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TV Review: The OA

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Naming a TV series “The OA” is a bit of a risky decision, as it tells us absolutely nothing about the content of the show. 

In fact, we don’t find out exactly what it means until the penultimate episode and, well, it's weird. This show could be even stranger than Stranger Things.

With this latest series, Netflix seems to be relying on its reputation to attract viewers. And, to be honest, its working. There seems to be an innate Netflix-ness to The OA which is hard to pin down; it just wouldn’t work on a regular TV channel.

Also, the less you know going into it, the better. Let's just say if you knew what "The OA" meant before hearing the whole story, you probably wouldn't want to start watching at all.

Brit Marling, who plays the protagonist of the series, also created the show with a man who might just have the coolest name ever: Zal Batmanglij. When you have Batman in your name, expectations are high. Thankfully, the duo delivered. On twitter he called The OA an “8 hour movie”, which is enough to put off even the biggest film buffs, but somehow he pulls it off. Each episode ends with such a cliffhanger that “just one more episode” becomes “it’s over already?!” before you know it.

It’s difficult to summarise the plot without giving anything away. Simply put, Prairie Johnson, a previously blind young woman, returns home after being missing for seven years. Now with her sight back, she recruits five strangers to whom she tells her story in an abandoned attic. What follows is a back-and-forth narrative between the present, where she is recounting her experience, and the past events of the story itself, which include her being trapped in a cage and experimented on.

The pilot episode jumps straight in at the deep end, starting with a disorientating, phone-style recording of Prairie jumping off a bridge. The unusual cinematographic aspects keep coming, including the absence of any titles until about 50 minutes into the pilot - which appear in the middle of a scene. Everything up to that seems more like a prequel before the "real" story starts.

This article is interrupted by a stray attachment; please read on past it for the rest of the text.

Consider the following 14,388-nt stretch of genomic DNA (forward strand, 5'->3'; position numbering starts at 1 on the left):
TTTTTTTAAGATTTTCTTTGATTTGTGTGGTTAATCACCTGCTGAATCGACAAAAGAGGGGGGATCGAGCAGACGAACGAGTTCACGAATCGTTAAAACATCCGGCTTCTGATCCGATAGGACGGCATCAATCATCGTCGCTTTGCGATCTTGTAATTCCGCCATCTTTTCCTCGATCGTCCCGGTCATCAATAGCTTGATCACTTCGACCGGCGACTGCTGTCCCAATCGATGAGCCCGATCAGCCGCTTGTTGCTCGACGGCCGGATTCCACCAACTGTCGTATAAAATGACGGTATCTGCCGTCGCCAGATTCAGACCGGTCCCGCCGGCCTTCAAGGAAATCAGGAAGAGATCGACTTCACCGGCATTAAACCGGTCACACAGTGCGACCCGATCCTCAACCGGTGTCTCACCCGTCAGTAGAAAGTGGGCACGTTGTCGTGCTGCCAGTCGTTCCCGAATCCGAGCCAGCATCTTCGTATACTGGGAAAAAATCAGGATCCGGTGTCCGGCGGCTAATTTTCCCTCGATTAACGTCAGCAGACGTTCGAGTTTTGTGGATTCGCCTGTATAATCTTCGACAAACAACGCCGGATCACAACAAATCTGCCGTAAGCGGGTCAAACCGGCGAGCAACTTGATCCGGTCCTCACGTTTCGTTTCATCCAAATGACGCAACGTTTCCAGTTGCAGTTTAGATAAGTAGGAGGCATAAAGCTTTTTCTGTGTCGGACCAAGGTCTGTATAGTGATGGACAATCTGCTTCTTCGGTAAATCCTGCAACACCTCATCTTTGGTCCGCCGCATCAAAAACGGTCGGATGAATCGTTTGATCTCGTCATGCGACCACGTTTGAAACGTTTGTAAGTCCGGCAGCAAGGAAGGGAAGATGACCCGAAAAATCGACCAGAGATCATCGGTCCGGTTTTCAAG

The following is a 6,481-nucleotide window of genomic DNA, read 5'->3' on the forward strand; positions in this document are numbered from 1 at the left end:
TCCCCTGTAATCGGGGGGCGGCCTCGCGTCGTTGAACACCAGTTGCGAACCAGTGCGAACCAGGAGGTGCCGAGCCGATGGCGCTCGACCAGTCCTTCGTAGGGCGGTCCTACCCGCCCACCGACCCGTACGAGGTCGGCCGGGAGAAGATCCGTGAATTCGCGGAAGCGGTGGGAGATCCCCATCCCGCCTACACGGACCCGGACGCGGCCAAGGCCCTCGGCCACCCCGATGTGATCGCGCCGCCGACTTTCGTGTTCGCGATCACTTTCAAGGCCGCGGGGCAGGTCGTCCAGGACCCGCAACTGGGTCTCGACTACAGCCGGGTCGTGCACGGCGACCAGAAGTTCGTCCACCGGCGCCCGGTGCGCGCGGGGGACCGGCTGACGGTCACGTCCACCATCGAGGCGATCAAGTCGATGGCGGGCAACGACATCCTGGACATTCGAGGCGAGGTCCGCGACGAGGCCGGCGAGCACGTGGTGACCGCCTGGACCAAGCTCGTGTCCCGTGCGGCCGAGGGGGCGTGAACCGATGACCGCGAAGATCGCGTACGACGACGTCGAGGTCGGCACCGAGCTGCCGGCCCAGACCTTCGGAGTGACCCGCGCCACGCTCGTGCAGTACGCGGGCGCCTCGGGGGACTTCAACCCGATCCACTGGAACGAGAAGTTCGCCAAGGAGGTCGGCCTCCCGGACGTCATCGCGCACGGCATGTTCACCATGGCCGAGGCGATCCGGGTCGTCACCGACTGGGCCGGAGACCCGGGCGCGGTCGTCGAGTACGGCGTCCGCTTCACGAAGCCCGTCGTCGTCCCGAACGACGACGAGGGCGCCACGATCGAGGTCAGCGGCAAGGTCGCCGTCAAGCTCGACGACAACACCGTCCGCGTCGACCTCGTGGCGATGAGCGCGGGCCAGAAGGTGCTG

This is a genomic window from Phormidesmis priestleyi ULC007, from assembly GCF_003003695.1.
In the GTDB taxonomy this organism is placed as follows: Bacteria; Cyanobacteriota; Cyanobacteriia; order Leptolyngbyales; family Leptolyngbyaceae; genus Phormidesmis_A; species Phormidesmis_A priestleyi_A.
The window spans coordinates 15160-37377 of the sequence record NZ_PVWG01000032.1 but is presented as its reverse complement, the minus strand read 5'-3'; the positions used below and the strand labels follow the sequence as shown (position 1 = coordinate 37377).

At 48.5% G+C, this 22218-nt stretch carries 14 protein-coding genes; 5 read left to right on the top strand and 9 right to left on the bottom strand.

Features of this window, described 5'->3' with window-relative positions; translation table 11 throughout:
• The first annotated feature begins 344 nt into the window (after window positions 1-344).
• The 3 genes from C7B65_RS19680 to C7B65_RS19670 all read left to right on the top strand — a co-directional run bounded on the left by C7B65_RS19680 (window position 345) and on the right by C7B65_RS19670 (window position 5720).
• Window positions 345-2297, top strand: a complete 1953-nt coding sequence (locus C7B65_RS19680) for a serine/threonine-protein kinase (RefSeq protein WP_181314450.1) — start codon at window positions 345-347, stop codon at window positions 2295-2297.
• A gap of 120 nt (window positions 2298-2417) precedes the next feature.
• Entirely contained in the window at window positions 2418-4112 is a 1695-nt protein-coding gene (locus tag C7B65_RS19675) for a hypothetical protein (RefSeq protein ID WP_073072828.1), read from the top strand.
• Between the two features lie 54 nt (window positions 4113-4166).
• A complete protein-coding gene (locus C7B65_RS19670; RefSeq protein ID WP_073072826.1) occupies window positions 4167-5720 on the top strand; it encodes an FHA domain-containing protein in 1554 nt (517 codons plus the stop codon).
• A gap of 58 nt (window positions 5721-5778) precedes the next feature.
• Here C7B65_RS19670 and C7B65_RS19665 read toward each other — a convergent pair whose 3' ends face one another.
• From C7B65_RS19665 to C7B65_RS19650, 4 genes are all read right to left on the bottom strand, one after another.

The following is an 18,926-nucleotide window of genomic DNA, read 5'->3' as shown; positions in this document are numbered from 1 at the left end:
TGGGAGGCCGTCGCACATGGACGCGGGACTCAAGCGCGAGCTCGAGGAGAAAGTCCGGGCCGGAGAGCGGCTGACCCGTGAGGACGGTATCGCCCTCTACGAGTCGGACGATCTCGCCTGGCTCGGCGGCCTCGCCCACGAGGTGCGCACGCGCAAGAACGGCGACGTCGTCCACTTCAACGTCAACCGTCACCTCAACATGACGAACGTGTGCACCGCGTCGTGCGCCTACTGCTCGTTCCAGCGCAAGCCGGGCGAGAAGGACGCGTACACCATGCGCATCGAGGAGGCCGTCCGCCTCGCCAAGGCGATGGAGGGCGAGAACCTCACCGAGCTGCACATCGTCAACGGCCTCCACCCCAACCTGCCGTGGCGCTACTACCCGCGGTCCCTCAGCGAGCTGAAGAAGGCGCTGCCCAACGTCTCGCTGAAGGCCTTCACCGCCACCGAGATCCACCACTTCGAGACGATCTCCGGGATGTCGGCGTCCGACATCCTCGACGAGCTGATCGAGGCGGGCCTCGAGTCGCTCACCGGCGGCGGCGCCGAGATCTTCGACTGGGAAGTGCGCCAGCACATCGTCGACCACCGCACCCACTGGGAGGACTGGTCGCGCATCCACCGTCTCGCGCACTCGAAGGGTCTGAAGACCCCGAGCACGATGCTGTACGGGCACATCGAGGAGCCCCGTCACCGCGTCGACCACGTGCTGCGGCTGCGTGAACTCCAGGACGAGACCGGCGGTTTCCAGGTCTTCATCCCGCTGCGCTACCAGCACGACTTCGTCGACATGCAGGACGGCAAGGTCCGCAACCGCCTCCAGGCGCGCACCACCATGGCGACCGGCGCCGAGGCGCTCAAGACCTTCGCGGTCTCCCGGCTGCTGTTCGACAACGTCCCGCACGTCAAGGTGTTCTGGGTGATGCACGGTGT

There are a few similarities to Stranger Things - including the idea of inter-dimensional travel - but mostly they fall into the “feel” of the show rather than the storylines. Both are unusual dramas with a plot that is somehow both familiar and unparalleled, and both have what Netflix has become renowned for: strong, three-dimensional characters that we soon fall in love with. 

(Side note: if you watch carefully during episode four, you can see one of the characters watching Stranger Things on TV. I see what you did there, Netflix!)

Brit Marling worked on the idea for this show for years, and you can definitely see the passion brought through in her character. The others may not quite live up to her standard, but they sure do a good job trying. Betty, or BBA, is a particularly good character with just the right amount of humour, sympathy and badassery.

The OA could be classed as sci-fi or fantasy, but such elements fall into the action subtly; I would say that mystery is the prevailing feature. As her story develops, it gets weirder and weirder until we could perhaps question its authenticity. But still, we are desperate to learn more.

The finale at first seemed to be following a predictably anticlimactic path. However, there’s a final twist in the last 10 minutes that makes you start to question everything all over again. Needless to say, if you liked Stranger Things and Sense8, you should definitely give this a try.

The OA is available to watch on Netflix now. 

 




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